Upanga rests between Oyster Bay and Kariakoo. There is no way to get to either but to go through Upanga. Asians, who have been there long enough to have learnt Kiswahili and have been to the schools that teach English, have always been able to oscillate between the two. We learn to adapt to the situation, thriving in the inbetweenness. Professional funambulists. But the ever-shrewd Asians know which language is valued above the others, so we work our whole lives watching American films to fix our accents. Multilingualism a survival tactic.
my father speaks Urdu,
language of dancing peacocks,
rosewater fountains -
even its curses are beautiful
He speaks Hindi,
suave and melodic…
coastal Swahili laced with Arabic…
before white men
who think their flat, cold spiky words
make the only reality
- Shailja Patel, “Dreaming in Gujarati”
In my research, I read about the Maji Maji Revolt of the early 20th century against German colonial rule. In 1902, the German Rule’s Carl Peters ordered villages to grow cotton so that they could be exported as cash crop. In 1905, a drought threatened the infrastructure of this exploitation. This led to an African revolt against the German rule, followed by a period of starvation as a cause of the drought. Their weapon of choice, against the artillery-bearing Germans, was a maize and water-based brew they believed to be magic. Maji. Between 1905 and 1907, 120,000 Africans died from starvation or fighting. One thing I have learned after taking a number of history classes in Anglo-centric schools is that, to learn about the death of 120,000 Africans in the 20th century is only mildly disturbing, but expected.
How many ways can you clone an empire? Dice a people, digit by digit? — Shailja Patel, “How Ambi Became Paisley”
Over the phone, I asked my father if he knew about the Maji Maji Revolt. “What? The Water Water revolt?” He laughs. I asked whether he knew about the Great Hunger — the njaa — that followed, as a cause of the drought and the German destruction of the African rebels’ farms. I told him the number of people who died, my voice breaking at “thousand.” There was a brief silence over the phone. I let the pause linger before asking, “Papa, what did Dadabapa say when the British left?” My throat was tight.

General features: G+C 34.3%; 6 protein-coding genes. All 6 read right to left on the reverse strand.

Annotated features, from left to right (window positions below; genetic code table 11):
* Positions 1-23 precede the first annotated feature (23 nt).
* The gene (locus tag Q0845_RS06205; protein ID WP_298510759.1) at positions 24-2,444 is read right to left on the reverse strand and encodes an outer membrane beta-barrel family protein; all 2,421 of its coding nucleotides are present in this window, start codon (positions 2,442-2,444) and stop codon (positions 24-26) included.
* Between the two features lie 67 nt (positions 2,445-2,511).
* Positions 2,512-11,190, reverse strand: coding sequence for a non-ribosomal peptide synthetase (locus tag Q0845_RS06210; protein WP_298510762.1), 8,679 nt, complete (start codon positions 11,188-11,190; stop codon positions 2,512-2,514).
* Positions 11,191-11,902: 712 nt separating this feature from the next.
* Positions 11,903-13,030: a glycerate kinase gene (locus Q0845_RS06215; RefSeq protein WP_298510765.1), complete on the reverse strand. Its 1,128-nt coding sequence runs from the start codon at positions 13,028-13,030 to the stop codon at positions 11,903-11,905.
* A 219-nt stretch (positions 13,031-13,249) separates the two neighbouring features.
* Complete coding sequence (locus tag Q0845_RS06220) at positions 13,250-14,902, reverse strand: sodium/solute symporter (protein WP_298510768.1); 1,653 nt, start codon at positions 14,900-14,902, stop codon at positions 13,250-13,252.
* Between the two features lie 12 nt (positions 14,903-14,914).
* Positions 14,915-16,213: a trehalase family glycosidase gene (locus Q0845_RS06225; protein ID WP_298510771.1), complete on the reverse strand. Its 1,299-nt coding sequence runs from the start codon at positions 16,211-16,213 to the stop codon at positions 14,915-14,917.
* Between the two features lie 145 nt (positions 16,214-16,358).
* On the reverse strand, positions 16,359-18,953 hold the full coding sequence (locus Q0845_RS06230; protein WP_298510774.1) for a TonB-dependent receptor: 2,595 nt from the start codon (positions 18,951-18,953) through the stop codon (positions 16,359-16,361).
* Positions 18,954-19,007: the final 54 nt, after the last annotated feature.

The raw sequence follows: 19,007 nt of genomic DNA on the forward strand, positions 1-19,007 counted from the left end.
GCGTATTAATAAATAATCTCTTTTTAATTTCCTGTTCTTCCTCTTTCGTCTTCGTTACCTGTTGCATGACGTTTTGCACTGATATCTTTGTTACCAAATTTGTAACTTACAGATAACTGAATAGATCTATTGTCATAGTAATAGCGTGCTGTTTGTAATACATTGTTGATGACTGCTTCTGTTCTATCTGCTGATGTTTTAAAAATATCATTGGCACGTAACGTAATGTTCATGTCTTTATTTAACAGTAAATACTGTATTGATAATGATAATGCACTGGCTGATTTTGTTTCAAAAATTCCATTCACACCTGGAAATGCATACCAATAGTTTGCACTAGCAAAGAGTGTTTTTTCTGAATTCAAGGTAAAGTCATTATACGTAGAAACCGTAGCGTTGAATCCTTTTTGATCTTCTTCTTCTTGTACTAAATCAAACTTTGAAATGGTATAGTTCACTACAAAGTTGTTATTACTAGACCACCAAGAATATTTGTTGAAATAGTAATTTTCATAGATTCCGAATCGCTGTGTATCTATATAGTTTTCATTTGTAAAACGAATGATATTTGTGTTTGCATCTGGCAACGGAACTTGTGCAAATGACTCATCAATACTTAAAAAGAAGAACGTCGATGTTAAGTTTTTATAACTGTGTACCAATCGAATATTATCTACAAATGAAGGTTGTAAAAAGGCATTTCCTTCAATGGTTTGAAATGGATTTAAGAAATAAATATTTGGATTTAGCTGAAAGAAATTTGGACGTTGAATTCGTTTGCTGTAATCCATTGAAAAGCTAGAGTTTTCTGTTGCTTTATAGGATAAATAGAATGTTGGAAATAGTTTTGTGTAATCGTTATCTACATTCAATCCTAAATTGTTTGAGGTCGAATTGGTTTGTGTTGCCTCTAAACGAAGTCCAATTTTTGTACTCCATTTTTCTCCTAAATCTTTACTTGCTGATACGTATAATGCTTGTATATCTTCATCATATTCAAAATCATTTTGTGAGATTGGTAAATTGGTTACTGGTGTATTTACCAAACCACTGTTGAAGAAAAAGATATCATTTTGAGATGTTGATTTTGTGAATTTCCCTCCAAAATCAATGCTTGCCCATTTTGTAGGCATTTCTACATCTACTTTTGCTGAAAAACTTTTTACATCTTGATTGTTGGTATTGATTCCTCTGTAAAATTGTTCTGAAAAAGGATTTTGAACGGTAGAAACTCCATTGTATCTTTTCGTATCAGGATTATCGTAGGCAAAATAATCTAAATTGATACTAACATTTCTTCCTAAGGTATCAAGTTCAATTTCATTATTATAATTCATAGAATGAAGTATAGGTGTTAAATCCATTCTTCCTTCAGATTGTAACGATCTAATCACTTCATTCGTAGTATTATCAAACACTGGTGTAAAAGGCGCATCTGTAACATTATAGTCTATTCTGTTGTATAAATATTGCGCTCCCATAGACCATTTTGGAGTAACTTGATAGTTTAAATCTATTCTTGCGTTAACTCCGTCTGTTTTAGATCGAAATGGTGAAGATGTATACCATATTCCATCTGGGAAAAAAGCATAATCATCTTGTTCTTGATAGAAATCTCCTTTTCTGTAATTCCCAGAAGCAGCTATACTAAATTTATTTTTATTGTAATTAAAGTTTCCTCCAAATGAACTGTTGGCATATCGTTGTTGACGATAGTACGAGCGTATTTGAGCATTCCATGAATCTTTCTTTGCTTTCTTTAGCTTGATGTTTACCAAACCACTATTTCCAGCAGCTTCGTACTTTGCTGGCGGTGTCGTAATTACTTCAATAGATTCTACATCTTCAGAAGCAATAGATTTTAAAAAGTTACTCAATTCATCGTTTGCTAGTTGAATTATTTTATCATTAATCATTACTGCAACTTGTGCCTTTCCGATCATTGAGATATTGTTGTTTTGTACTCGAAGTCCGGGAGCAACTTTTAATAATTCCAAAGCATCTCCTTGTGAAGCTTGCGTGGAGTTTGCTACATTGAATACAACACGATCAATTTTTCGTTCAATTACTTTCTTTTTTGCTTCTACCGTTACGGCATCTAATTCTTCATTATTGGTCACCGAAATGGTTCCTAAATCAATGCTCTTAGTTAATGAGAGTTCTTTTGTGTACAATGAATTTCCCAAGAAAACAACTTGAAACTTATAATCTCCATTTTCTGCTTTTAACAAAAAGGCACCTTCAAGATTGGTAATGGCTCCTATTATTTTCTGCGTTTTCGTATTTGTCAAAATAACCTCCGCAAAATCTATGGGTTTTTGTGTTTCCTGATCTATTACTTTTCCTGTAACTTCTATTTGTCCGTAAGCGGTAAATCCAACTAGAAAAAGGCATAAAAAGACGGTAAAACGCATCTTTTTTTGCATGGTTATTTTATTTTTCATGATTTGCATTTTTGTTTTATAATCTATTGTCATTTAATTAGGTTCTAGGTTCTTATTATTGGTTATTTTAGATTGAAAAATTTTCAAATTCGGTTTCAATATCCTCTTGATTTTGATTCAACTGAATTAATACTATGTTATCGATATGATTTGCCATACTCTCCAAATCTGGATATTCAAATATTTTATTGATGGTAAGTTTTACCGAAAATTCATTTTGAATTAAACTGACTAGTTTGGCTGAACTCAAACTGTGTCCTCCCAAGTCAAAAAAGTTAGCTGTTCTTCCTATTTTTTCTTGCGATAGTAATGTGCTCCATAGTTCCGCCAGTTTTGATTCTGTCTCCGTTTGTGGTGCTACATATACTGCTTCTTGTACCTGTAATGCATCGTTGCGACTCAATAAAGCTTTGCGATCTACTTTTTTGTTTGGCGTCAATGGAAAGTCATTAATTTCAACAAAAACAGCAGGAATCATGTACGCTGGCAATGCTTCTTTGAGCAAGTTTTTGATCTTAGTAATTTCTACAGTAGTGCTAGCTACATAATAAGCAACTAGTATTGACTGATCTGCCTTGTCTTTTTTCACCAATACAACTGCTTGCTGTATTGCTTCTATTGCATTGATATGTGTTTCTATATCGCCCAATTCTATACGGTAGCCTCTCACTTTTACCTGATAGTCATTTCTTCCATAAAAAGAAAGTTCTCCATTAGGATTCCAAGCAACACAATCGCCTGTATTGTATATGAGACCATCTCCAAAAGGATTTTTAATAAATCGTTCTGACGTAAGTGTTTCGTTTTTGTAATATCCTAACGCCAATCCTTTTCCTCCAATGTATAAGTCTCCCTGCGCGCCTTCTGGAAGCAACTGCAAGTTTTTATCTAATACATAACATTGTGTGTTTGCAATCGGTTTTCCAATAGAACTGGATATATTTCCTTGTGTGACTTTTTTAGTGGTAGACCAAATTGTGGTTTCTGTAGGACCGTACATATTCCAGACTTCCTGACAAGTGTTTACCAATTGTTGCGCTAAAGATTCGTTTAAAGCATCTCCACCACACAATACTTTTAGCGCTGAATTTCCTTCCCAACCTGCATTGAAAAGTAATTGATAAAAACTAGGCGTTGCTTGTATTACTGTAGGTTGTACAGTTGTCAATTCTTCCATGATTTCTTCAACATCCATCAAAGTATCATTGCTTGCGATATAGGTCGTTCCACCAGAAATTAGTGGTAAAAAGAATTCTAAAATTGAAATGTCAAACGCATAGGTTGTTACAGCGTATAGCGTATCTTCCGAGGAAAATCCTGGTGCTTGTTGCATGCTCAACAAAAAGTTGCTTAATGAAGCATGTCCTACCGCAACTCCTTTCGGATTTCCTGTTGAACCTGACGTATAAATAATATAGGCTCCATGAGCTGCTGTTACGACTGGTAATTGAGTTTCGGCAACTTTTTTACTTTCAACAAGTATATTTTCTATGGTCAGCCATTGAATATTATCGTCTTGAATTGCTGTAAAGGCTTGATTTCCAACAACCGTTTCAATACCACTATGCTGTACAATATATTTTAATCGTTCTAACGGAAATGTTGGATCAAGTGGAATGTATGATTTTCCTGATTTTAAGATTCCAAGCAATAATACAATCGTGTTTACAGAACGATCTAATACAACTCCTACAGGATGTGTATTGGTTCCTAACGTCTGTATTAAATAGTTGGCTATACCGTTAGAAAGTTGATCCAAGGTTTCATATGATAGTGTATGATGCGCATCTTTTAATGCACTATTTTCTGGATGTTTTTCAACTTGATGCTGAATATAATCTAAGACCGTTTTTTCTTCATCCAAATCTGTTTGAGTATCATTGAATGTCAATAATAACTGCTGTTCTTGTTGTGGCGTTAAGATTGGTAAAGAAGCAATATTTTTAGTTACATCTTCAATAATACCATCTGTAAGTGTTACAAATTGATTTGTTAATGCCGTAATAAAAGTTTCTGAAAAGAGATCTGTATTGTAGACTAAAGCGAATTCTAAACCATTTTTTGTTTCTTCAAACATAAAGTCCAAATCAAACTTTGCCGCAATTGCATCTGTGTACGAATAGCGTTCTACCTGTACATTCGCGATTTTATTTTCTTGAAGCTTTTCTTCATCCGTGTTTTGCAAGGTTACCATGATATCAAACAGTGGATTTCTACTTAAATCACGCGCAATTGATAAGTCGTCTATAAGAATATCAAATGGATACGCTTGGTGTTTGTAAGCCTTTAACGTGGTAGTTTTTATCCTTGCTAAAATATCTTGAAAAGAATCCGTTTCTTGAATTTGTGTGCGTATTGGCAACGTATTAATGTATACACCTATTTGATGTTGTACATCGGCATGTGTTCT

I know my dad had heard my voice crack while asking the question by the way he sighed immediately after. He knew I was asking for an answer that would let me keep loving the memory of my grandfather. Knew that I was too stubborn to forgive if I heard one I didn’t like, one that reminded me of our family’s role in a historical atrocity. He sighed and said, “The Europeans did a lot of terrible things, which Dadabapa recognized.” This wasn’t really an answer but I was satisfied. I wonder if these are questions he felt he could ask his own father, wonder why we think ignoring the facts lets us wash our hands clean of the violence. Dadabapa, who would sit quietly and watch us from the corner of his room, always balancing love and chai in a stained teacup. Poured it on the saucer, sipped at it silently when it cooled down. Until the age of ten, this was the only way of drinking chai I deemed acceptable. Papa once told me that we honor Dadima and Dadabapa not because they are his parents, but because they worked harder than anyone else he knows, sacrificed everything for their children. He said no one, not even he, would do as much as they did.
Years later, in high school, I will laugh uncomfortably when my friend calls her grandmother a “bitch.”
He said: God, your childhood sounds terrible! All struggle and duty!
I was shocked. I thought I had been showing him how much my parents loved me. — Shailja Patel, Migritude
The establishment of Tanganyika’s Independence in 1961 re-defined citizenship. South Asians were British subjects, but, after the British bounced, had the decision to retain their British citizenship, or gain Tanganyikan (or Indian) citizenship. That was the moment my grandparents became Tanganyikan. Papa told me that, at the time, immigration was fairly unrestricted. According to Nagar, most Shi’a Muslims decided to retain their Tanganyikan citizenship. Dadima still has remnants of her old British passport somewhere in the stack of files Papa keeps in his study. The pages are browning, some are missing, and the ones left leave dusty residue on your fingertips when you flip through them. Papa told me that when Dadima and Dadabapa were working in Tanzania, building the family business from nothing, she decided to revoke her British citizenship because “they saw their future in East Africa.”
Julius Nyerere, was the first President of Tanganyika post-independence. He shed light on the term “ujamaa,” which means togetherness in Swahili. This term evolved into being the basic idea behind Pan-African socialism, of which Nyerere was a promoter, later instilling socialism as the primary basis for Tanganyika’s economy. This was the man who unified Zanzibar with Tanganyika, forming Tanzania in 1964. Nyerere allowed for radical Africanization and nationalism, instating African workers into civil service positions previously held by Asians. Even so, my dad always says he was the best president Tanzania ever had, because he wasn’t corrupt “like the rest of them.”